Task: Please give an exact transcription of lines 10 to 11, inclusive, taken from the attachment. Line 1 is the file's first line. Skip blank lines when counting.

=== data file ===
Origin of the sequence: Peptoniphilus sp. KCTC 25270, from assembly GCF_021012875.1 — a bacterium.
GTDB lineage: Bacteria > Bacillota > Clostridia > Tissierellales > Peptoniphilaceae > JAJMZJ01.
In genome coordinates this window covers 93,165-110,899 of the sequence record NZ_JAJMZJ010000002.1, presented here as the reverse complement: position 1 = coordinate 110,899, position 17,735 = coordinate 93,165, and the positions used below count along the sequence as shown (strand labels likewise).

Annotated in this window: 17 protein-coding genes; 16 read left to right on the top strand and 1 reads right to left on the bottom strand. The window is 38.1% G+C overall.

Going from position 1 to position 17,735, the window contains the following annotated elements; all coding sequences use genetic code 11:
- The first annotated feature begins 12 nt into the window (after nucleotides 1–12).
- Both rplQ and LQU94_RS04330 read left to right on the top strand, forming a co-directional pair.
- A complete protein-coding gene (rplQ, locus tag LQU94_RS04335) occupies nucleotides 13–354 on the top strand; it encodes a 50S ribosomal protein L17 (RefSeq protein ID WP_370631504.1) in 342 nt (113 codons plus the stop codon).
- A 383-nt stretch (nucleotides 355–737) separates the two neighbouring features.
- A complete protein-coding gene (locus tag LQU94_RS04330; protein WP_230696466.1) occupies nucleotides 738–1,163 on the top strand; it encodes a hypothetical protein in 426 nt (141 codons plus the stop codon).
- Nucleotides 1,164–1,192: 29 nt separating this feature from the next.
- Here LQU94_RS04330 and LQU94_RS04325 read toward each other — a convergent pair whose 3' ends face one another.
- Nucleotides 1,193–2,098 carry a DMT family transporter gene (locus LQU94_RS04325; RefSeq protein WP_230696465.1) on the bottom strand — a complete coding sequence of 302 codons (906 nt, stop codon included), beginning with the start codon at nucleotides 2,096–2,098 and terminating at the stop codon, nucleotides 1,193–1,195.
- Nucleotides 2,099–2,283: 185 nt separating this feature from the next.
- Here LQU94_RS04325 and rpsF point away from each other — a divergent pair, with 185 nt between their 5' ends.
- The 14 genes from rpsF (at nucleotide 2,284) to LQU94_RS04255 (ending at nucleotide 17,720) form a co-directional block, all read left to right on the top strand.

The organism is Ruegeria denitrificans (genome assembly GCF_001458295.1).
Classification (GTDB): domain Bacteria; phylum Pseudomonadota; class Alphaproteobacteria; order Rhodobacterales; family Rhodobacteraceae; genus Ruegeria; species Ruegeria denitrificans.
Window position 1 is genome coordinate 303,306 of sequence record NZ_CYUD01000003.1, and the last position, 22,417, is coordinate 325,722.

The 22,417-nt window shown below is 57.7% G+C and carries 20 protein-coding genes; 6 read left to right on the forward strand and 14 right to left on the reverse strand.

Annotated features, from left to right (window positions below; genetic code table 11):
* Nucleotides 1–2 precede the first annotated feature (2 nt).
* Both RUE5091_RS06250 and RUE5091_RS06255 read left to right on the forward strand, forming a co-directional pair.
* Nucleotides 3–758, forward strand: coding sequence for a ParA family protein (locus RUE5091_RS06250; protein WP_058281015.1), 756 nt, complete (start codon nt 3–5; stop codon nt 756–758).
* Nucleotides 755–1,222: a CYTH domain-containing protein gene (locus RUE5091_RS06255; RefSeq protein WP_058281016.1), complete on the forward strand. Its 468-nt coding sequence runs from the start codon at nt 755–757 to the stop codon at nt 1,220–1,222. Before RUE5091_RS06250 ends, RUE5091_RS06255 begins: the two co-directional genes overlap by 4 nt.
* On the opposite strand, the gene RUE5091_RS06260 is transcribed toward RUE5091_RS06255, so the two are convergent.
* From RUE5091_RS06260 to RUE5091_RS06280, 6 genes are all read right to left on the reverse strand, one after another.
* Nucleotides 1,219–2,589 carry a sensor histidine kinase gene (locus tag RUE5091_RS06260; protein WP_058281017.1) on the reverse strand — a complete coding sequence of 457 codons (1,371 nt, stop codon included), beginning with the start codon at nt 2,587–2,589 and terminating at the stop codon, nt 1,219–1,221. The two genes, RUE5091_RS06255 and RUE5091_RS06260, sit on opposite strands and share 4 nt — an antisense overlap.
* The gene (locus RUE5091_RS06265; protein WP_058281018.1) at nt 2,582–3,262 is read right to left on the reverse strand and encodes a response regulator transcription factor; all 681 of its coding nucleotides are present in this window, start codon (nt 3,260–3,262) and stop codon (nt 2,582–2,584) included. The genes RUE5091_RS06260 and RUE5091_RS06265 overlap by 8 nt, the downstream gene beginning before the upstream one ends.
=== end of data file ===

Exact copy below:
- A complete protein-coding gene (locus tag LQU94_RS04330; protein WP_230696466.1) occupies nucleotides 738–1,163 on the top strand; it encodes a hypothetical protein in 426 nt (141 codons plus the stop codon).
- Nucleotides 1,164–1,192: 29 nt separating this feature from the next.